Jorgenson: This is where we hand off the baton to Nordhaus and his colleagues. They have incorporated all the benefits of mitigating climate change, including avoiding property damage and health benefits and so on, in calculating the appropriate carbon price. That is a world problem, because of course if there’s sea-level rise, it’s going to affect coastal areas around the world, not just in the U.S. It’s something you need to address when you’re setting the appropriate carbon price at the world level.


HM: The choice of how to recycle the revenues from a carbon tax would be in the hands of each country. You’ve found that reducing taxes on capital would produce the best outcome for United States. Might one of the other strategies lead to better outcomes elsewhere?

Jorgenson: Choosing among these different alternatives does not affect the reduction in carbon emissions—the effects of these different taxes are almost uniform. Changing the carbon tax rate has a big effect on abatement, but choosing which recycling option to adopt doesn’t.

There will be big differences in economic performance. That’s our basic story. It’s very important that each country consider very carefully how to do the recycling. 

That’s why we did a very detailed analysis of China, and another very detailed analysis of the U.S., because there are obviously huge differences in the two countries’ economies—and so recycling will make a big difference. Given China’s existing environmental regime and the fact that the air is so dirty, they get a very substantial non-climate benefit from imposing a carbon tax, too. As I mentioned, in the U.S., this benefit is relatively modest.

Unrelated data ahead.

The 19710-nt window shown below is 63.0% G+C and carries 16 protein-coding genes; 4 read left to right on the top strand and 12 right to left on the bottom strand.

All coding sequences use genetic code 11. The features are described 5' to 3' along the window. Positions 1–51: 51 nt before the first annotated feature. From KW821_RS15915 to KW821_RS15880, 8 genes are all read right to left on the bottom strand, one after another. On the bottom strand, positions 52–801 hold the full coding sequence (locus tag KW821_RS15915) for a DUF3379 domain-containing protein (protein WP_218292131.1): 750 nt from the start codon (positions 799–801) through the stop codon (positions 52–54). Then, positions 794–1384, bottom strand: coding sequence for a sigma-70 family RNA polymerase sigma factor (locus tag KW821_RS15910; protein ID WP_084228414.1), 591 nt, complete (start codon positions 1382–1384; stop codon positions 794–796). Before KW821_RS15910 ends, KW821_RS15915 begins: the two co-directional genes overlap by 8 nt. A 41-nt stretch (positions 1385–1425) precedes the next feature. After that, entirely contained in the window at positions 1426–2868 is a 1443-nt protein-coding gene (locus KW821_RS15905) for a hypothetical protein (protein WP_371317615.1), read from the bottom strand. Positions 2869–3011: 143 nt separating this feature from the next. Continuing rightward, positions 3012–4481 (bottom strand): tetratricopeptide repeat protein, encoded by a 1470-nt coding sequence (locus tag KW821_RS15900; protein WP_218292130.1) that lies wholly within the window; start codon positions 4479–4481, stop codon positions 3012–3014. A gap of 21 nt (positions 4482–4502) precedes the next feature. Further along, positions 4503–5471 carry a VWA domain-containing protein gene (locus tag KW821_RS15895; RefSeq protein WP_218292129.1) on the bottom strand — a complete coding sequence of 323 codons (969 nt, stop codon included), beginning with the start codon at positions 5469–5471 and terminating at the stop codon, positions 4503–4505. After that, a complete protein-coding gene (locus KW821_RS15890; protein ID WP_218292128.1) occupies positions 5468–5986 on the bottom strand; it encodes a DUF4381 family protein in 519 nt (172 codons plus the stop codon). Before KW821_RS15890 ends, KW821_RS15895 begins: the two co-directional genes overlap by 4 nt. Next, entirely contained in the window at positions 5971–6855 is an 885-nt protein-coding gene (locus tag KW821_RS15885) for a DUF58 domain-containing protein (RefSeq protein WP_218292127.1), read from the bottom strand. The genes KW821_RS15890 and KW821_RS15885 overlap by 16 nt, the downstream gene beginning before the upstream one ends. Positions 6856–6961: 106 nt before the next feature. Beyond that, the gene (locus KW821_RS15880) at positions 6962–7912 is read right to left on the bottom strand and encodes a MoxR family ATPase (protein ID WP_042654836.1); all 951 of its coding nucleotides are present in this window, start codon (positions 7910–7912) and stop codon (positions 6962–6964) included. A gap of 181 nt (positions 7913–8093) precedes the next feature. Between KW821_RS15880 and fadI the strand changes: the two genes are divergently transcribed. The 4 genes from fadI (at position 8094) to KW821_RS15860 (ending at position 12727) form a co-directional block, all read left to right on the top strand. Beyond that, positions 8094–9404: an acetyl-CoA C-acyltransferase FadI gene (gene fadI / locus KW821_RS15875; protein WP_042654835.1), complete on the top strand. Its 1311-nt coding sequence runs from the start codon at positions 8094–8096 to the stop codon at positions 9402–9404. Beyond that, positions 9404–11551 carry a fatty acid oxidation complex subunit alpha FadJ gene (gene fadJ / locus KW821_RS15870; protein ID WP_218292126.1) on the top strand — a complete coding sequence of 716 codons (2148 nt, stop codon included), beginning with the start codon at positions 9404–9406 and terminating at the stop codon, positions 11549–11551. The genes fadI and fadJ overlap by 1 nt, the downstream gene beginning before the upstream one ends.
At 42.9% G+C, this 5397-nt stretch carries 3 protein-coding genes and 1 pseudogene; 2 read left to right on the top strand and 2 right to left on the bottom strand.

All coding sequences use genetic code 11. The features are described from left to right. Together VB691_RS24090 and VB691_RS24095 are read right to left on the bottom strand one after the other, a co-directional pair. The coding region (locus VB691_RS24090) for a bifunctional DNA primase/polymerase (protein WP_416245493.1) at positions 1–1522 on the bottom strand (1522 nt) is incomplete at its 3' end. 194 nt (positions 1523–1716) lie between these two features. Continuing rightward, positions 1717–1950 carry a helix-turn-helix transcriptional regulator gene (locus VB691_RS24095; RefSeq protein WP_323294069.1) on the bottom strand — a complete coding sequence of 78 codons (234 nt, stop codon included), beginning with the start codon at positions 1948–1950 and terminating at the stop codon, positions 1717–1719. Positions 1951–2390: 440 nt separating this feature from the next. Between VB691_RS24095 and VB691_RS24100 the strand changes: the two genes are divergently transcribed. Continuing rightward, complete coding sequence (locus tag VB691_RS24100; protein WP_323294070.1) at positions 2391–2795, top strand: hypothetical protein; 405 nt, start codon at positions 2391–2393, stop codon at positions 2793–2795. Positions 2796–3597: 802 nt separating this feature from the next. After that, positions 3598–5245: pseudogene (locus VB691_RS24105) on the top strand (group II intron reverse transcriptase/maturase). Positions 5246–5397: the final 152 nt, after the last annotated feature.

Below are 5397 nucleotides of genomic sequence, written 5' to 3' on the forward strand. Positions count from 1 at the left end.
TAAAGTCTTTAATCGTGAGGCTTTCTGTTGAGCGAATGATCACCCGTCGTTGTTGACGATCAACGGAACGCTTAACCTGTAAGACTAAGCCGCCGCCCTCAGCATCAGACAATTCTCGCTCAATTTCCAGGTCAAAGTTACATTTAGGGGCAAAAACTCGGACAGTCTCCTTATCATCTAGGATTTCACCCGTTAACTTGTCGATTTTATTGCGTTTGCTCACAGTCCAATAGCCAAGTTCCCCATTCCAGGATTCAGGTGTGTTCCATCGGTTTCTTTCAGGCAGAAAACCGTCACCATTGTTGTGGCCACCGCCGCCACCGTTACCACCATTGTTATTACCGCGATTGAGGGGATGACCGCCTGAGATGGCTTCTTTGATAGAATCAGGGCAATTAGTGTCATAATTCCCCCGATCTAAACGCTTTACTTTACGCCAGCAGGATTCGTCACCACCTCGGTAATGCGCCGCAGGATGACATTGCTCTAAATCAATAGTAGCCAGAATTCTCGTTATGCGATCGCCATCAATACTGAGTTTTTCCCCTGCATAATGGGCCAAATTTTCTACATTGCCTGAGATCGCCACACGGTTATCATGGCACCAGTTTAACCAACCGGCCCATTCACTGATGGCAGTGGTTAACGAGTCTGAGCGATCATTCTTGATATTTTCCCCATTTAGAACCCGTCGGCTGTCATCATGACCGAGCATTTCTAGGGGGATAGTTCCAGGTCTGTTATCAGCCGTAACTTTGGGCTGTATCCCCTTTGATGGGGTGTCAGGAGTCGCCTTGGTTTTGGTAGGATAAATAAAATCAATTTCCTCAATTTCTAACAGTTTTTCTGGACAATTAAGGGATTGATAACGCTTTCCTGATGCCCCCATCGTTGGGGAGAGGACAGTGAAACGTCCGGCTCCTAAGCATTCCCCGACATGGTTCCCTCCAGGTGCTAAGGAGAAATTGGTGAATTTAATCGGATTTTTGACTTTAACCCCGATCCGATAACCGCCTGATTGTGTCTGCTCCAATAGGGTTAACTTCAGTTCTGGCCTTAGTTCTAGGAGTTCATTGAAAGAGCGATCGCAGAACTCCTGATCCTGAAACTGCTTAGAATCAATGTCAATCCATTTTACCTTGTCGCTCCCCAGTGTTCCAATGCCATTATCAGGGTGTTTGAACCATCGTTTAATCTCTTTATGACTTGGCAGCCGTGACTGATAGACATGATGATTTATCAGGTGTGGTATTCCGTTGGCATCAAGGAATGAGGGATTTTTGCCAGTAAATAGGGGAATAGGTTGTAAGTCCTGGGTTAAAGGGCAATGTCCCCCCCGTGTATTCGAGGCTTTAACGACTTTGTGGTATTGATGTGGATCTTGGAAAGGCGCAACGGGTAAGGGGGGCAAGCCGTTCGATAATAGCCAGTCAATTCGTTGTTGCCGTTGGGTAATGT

HM: So a triple dividend for China?

Jorgenson: That’s exactly right. Better economic performance, control of climate change, and improved quality of the air. 


HM: Would every country experience at least a double dividend?

Jorgenson: Yes, because carbon taxes have a relatively similar effect in advanced countries, which are by and large pretty energy-intensive. The effects in Europe, in Canada, in Japan are going to be similar to those in the United States.

But of course the mix of fuels used to generate electricity differs from one country to another. People in Europe, for example, use a lot of coal. In Japan, they use a relatively modest amount of coal. They rely much more heavily on imported natural gas and a little bit on imported petroleum.